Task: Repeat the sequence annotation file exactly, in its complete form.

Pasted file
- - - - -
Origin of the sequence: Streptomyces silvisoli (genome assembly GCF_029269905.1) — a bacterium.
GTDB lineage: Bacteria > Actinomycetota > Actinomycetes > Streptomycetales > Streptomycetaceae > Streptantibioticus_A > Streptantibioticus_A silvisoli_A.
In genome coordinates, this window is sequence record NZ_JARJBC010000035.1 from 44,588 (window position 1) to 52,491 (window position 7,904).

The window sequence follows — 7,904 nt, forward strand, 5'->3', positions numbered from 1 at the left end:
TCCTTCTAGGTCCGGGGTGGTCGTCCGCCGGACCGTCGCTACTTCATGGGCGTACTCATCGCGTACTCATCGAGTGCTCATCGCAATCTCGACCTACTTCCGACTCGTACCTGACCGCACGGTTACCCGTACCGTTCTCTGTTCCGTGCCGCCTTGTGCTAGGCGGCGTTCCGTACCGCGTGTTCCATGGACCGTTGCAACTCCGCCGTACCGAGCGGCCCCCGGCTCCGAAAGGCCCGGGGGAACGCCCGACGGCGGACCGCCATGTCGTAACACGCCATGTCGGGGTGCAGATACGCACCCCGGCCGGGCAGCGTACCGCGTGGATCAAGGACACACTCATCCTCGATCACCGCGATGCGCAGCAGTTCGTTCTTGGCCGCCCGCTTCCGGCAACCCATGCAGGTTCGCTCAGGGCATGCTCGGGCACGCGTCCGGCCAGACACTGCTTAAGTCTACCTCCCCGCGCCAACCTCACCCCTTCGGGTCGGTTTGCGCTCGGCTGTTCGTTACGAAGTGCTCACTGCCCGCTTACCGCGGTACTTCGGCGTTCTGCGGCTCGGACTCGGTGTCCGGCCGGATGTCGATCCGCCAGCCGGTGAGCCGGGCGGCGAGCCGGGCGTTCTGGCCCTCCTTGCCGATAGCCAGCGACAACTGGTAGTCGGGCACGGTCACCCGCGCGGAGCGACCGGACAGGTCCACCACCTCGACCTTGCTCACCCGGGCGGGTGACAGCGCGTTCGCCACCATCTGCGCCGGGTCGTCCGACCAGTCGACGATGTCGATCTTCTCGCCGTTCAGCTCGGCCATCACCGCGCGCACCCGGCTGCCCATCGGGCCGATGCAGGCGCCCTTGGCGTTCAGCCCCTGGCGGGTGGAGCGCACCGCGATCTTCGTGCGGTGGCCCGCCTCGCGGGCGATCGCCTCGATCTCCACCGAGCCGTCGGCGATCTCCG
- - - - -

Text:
Origin of the sequence: Streptomyces silvisoli (genome assembly GCF_029269905.1) — a bacterium.
GTDB lineage: Bacteria > Actinomycetota > Actinomycetes > Streptomycetales > Streptomycetaceae > Streptantibioticus_A > Streptantibioticus_A silvisoli_A.
In genome coordinates, this window is sequence record NZ_JARJBC010000035.1 from 44,588 (window position 1) to 52,491 (window position 7,904).

The window sequence follows — 7,904 nt, forward strand, 5'->3', positions numbered from 1 at the left end:
TCCTTCTAGGTCCGGGGTGGTCGTCCGCCGGACCGTCGCTACTTCATGGGCGTACTCATCGCGTACTCATCGAGTGCTCATCGCAATCTCGACCTACTTCCGACTCGTACCTGACCGCACGGTTACCCGTACCGTTCTCTGTTCCGTGCCGCCTTGTGCTAGGCGGCGTTCCGTACCGCGTGTTCCATGGACCGTTGCAACTCCGCCGTACCGAGCGGCCCCCGGCTCCGAAAGGCCCGGGGGAACGCCCGACGGCGGACCGCCATGTCGTAACACGCCATGTCGGGGTGCAGATACGCACCCCGGCCGGGCAGCGTACCGCGTGGATCAAGGACACACTCATCCTCGATCACCGCGATGCGCAGCAGTTCGTTCTTGGCCGCCCGCTTCCGGCAACCCATGCAGGTTCGCTCAGGGCATGCTCGGGCACGCGTCCGGCCAGACACTGCTTAAGTCTACCTCCCCGCGCCAACCTCACCCCTTCGGGTCGGTTTGCGCTCGGCTGTTCGTTACGAAGTGCTCACTGCCCGCTTACCGCGGTACTTCGGCGTTCTGCGGCTCGGACTCGGTGTCCGGCCGGATGTCGATCCGCCAGCCGGTGAGCCGGGCGGCGAGCCGGGCGTTCTGGCCCTCCTTGCCGATAGCCAGCGACAACTGGTAGTCGGGCACGGTCACCCGCGCGGAGCGACCGGACAGGTCCACCACCTCGACCTTGCTCACCCGGGCGGGTGACAGCGCGTTCGCCACCATCTGCGCCGGGTCGTCCGACCAGTCGACGATGTCGATCTTCTCGCCGTTCAGCTCGGCCATCACCGCGCGCACCCGGCTGCCCATCGGGCCGATGCAGGCGCCCTTGGCGTTCAGCCCCTGGCGGGTGGAGCGCACCGCGATCTTCGTGCGGTGGCCCGCCTCGCGGGCGATCGCCTCGATCTCCACCGAGCCGTCGGCGATCTCCG